Braided & Laid
How Hollywood Finally Began To Embrace Black Hair
Two film hairstylists reflect on its history in cinema.
In the year 2023 of our lord Beyoncé, a Black Little Mermaid, and the worldwide renown of her biracial highness, the Duchess of Sussex, it can sometimes be easy to forget that Black women are still fighting to have their beauty celebrated. It’s even stranger to think of Hollywood, the land of dreams and movie magic, as slow to catch on. But the world of film and television has had a long history of discrimination when it comes to Black actors and their natural hair — and change has only happened recently.
It wasn’t until the late 1960s that Black hair and makeup artists were even involved in the creative process that delivered movie magic to the silver screen. The legendary Robert Louis Stevenson told The Hollywood Reporter that, in 1969, he was “the first Black that they hired as a hairstylist in Hollywood.” At that time, he notes that “the Black actors knew that whites didn’t know how to do their hair. A lot of actresses would have their hair done before [coming to set].” According to Stevenson, even Dorothy Dandridge, the first Black actress to be nominated for an Academy Award for Best Actress, did her own hair before delivering critically-acclaimed performances on set for films like Carmen Jones.
Things didn’t change much over the next four decades, even as more and more Black actors rose to fame. In 2019, Gabrielle Union’s hairstyles were deemed “too Black” for her role as a judge on America’s Got Talent. Actors like Tiffany Haddish, Halle Berry, and Taraji P. Henson have all spoken out about how hairstylists on set unfamiliar with styling natural hair have caused lasting damage.
Were it not for a historically dark time in human history, things could have potentially stayed much the same, indefinitely. While the #ActingWhileBlack hashtag went viral in 2019, media coverage surrounding the truly harrowing experiences of film and television actors of color didn’t come to light until 2020. Suddenly, open letters were written to Hollywood, oral histories were transcribed, and Black actors and hairstylists went on the record sharing the isolating, painful experience of going to work in an industry that was happy to profit off their bodies while refusing to respect them.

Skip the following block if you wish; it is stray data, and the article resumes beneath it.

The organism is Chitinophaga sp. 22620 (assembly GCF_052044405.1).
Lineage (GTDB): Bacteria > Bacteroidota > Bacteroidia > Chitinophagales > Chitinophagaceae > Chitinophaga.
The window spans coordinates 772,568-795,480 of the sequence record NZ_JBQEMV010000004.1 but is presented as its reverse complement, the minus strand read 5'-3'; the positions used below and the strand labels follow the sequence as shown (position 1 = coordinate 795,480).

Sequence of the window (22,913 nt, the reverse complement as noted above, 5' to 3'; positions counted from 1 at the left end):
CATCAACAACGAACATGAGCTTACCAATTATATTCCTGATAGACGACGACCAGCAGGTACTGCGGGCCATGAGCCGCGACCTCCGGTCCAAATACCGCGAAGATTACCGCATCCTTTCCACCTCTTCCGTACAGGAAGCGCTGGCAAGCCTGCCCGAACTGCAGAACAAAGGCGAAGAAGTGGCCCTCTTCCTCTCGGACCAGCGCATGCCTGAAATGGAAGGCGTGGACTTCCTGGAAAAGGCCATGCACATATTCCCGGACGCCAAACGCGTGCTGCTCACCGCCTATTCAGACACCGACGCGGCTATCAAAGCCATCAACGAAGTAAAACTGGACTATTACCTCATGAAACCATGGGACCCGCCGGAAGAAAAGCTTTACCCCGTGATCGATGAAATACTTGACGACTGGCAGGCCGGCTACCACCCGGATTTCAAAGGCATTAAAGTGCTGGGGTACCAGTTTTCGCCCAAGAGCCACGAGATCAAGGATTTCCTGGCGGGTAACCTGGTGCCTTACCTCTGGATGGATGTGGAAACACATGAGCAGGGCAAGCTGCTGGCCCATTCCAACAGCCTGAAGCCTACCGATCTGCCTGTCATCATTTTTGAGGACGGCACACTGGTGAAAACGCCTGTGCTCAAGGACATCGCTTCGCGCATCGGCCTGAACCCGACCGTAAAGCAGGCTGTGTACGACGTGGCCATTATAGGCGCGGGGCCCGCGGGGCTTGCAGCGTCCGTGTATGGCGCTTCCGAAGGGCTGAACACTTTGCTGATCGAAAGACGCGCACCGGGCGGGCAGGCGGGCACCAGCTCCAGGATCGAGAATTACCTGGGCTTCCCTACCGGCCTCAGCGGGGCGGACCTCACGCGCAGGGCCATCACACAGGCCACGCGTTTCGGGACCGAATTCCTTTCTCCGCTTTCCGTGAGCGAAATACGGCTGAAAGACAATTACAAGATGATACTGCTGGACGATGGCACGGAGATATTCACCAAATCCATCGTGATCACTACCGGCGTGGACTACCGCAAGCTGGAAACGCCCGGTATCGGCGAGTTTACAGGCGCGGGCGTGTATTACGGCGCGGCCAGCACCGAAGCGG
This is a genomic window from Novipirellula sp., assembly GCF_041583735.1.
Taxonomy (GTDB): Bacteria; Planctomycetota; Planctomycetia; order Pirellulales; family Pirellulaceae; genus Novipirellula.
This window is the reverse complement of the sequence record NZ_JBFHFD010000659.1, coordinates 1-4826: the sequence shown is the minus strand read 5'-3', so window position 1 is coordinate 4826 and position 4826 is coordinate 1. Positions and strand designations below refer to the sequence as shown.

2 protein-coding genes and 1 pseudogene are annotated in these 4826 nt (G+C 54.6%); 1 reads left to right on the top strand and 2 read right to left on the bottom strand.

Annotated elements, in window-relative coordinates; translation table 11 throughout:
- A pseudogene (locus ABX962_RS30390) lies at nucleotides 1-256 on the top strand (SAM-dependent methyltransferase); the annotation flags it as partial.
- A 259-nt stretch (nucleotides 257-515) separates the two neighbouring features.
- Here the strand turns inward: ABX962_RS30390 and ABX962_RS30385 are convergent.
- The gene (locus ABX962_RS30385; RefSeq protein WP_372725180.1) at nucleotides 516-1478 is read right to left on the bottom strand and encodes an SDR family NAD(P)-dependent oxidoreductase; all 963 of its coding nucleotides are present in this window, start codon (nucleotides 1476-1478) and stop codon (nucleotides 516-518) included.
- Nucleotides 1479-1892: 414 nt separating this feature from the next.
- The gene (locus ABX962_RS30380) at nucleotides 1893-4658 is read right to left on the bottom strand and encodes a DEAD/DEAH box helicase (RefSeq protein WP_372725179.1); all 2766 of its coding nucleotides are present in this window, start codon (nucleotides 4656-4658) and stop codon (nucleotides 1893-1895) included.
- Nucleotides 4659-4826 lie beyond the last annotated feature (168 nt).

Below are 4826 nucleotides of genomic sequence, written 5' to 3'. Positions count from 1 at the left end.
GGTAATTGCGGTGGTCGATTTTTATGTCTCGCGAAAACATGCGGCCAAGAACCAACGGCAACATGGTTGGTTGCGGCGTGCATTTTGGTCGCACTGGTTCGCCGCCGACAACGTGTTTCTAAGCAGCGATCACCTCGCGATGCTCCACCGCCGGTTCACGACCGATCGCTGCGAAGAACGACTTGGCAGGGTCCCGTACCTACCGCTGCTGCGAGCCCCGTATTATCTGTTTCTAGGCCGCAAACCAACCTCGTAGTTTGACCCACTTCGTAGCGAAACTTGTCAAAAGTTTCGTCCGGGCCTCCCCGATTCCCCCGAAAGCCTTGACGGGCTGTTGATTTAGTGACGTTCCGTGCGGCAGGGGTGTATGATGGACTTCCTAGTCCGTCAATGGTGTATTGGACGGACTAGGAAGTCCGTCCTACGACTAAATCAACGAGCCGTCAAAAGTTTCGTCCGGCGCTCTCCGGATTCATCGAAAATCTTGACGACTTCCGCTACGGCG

According to Emmy-nominated hairstylist Rukey Styles, who has worked on HBO’s South Side, The CW’s 4400, and Disney’s Sneakerella, it’s not a coincidence that things changed during the pandemic. “Pre-pandemic, people were dealing,” she says. “[Actors] came to work prepared to not [speak up] if their edges would be laid down properly or didn’t look presentable, or to their liking.” But when lockdown hit, everyone — celebrities included — had a lot of time to sit and think and question the rules that dictated the world we shared. As society stayed home, change began. “People realized what was important to them,” says Styles, who also points out that racial injustice was at the forefront of most people’s minds during lockdown. “Since the pandemic and since George Floyd, people had time to sit down, really think about things that they did not like, and use social media to get that information out.”
Oscar-nominated hairstylist Camille Friend, the lead stylist on Disney’s Black Panther and Black Panther: Wakanda Forever also noticed an uptick in studio interest when it came to promoting diversity on set starting in 2020. “Through the pandemic, the world shifted — [as have the] phone calls that I get from movie studios, from HR, and from people who want to do things in a better way,” she says.